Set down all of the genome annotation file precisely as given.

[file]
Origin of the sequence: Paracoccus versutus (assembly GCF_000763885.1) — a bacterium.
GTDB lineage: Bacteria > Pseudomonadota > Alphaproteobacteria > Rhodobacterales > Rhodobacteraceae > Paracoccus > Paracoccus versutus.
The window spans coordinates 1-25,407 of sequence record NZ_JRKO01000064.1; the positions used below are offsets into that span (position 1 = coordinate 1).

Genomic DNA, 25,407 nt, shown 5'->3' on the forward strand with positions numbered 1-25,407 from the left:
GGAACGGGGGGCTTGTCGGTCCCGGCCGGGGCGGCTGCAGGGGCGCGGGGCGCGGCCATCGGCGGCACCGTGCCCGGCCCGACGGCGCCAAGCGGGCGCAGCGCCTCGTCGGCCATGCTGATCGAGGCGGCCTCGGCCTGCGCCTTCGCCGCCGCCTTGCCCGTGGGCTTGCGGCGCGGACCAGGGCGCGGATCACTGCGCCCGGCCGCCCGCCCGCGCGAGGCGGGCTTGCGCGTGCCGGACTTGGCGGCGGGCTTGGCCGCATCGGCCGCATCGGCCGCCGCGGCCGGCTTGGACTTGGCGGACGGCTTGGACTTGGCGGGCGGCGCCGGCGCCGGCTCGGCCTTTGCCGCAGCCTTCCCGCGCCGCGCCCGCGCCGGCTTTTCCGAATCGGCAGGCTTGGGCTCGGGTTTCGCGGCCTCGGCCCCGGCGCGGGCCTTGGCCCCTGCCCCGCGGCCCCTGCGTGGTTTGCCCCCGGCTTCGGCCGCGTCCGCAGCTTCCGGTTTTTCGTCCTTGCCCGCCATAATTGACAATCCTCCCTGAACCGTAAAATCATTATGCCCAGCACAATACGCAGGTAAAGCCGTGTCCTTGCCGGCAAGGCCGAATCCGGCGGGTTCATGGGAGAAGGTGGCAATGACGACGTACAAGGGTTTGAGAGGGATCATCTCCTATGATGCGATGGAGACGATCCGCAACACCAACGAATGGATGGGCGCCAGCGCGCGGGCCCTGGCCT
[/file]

Origin of the sequence: Paracoccus versutus (assembly GCF_000763885.1) — a bacterium.
GTDB lineage: Bacteria > Pseudomonadota > Alphaproteobacteria > Rhodobacterales > Rhodobacteraceae > Paracoccus > Paracoccus versutus.
The window spans coordinates 1-25,407 of sequence record NZ_JRKO01000064.1; the positions used below are offsets into that span (position 1 = coordinate 1).

Genomic DNA, 25,407 nt, shown 5'->3' on the forward strand with positions numbered 1-25,407 from the left:
GGAACGGGGGGCTTGTCGGTCCCGGCCGGGGCGGCTGCAGGGGCGCGGGGCGCGGCCATCGGCGGCACCGTGCCCGGCCCGACGGCGCCAAGCGGGCGCAGCGCCTCGTCGGCCATGCTGATCGAGGCGGCCTCGGCCTGCGCCTTCGCCGCCGCCTTGCCCGTGGGCTTGCGGCGCGGACCAGGGCGCGGATCACTGCGCCCGGCCGCCCGCCCGCGCGAGGCGGGCTTGCGCGTGCCGGACTTGGCGGCGGGCTTGGCCGCATCGGCCGCATCGGCCGCCGCGGCCGGCTTGGACTTGGCGGACGGCTTGGACTTGGCGGGCGGCGCCGGCGCCGGCTCGGCCTTTGCCGCAGCCTTCCCGCGCCGCGCCCGCGCCGGCTTTTCCGAATCGGCAGGCTTGGGCTCGGGTTTCGCGGCCTCGGCCCCGGCGCGGGCCTTGGCCCCTGCCCCGCGGCCCCTGCGTGGTTTGCCCCCGGCTTCGGCCGCGTCCGCAGCTTCCGGTTTTTCGTCCTTGCCCGCCATAATTGACAATCCTCCCTGAACCGTAAAATCATTATGCCCAGCACAATACGCAGGTAAAGCCGTGTCCTTGCCGGCAAGGCCGAATCCGGCGGGTTCATGGGAGAAGGTGGCAATGACGACGTACAAGGGTTTGAGAGGGATCATCTCCTATGATGCGATGGAGACGATCCGCAACACCAACGAATGGATGGGCGCCAGCGCGCGGGCCCTGGCCT